The Baltic and International Maritime Council, otherwise known as BIMCO, advises marine fuel buyers to perform due diligence and consider a series of recommended questions to ask before entering into bunker fuel contracts.
The eight questions that should be asked about a potential counterparty are as follows:
“A review of the circumstances of the OW Bunker collapse led to the committee to conclude that set-off clauses, pay-to-be-paid clauses, bankruptcy clauses and similar were not commercially or legally workable as they would not work in all cases and in all jurisdictions,” it said in a statement to North P&I Club.
“It also highlighted the importance of risk management and for the buyer of the fuel to carry out sufficient due diligence on the other parties before entering a binding bunker contract.”
The above recommendation follows the launch of the BIMCO Bunker Terms 2018 in May, where the organisation introduced a set of revised terms.
The Committee charged with reviewing BIMCO’s existing bunker terms included Michael Hope from North’s FD&D Department along with cross-industry personnel from maritime law, bunker suppliers, and shipowners.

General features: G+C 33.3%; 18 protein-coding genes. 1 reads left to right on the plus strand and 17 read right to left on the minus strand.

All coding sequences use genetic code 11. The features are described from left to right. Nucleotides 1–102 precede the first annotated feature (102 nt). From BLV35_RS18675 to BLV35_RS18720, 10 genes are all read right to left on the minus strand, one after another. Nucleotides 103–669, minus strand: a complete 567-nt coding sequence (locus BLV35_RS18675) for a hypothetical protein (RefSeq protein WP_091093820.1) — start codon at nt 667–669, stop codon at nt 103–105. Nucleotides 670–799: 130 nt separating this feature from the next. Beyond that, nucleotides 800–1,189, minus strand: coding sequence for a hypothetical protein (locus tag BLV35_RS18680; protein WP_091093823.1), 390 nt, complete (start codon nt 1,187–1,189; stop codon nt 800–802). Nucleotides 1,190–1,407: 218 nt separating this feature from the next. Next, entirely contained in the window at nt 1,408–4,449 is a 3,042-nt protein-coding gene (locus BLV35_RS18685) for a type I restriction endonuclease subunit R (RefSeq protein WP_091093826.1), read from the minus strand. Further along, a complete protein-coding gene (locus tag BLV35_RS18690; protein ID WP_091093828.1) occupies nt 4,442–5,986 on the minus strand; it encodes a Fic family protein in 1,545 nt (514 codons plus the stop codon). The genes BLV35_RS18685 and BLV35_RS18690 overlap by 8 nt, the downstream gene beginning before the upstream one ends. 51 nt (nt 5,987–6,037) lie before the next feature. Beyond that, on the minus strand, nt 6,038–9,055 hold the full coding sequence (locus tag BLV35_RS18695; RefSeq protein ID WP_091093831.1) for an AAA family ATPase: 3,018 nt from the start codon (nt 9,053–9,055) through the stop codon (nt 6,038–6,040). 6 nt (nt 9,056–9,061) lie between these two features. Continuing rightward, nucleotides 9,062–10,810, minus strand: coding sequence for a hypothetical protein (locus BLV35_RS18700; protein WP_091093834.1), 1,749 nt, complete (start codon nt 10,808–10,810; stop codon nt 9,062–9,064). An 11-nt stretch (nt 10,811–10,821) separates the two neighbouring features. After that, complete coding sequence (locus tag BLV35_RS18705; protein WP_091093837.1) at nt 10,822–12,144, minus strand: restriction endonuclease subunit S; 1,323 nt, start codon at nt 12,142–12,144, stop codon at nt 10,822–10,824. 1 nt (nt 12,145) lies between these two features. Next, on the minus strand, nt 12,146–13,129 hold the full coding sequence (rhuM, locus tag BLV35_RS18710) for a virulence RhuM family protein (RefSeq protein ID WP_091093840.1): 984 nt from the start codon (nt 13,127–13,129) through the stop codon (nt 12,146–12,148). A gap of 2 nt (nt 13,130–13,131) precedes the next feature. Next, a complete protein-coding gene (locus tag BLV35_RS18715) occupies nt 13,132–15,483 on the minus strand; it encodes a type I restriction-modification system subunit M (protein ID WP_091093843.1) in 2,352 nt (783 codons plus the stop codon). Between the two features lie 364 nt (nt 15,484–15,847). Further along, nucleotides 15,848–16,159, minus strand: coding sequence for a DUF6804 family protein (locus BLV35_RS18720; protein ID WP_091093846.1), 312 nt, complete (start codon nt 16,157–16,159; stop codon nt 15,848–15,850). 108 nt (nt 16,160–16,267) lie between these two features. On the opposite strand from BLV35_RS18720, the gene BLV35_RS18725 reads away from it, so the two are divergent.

“The goal of the revised terms was to create a balanced set of terms that could be adopted by both suppliers and buyers of bunkers with minimal changes and to replace or cut down the large number of supplier’s terms and conditions used in the industry,” says BIMCO.
“As such, the new terms provide comprehensive provisions regarding claims management for quantity, quality and delay claims. They also provide a liability cap which sets a default limit of liability for the other party at either the invoice value or US$500,000, whichever is higher. The parties can, however, increase that figure by mutual agreement.
“The new terms includes an innovative “election sheet” which forms part of the contract for the supply of bunkers in which the parties can make certain agreed changes to the terms. These include, amongst other changes, choice of law and forum, liability cap and place of delivery.
“It is hoped that since the new bunker terms have been created by representatives on both sides of the bunker transaction that the document will be widely taken up by the industry.”
Published: 20 June, 2018
Cash of SGD 4.43 million and USD 243,100, and one piece of 100-gram gold-coloured bar recovered in safe belonging to Abdul Latif Bin Ibrahim kept at Extra Space warehouse storage facility, show court documents.
Program introduces periodic assessments, mass flow metering data analysis, and regular training for relevant key personnel to better handle the MFMS to ensure a high level of continuous operational competency.
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Glencore purchased fuel through Straits Pinnacle which contracted supply from Unicious Energy. Contaminated HSFO was loaded at Khor Fakkan port and shipped to a FSU in Tanjong Pelepas, Malaysia to be further blended.
Individuals were employees of surveying companies engaged by Shell to inspect the volume of oil loaded onto the vessels which Shell supplied oil to; they allegedly accepted bribes totalling at least USD 213,000.
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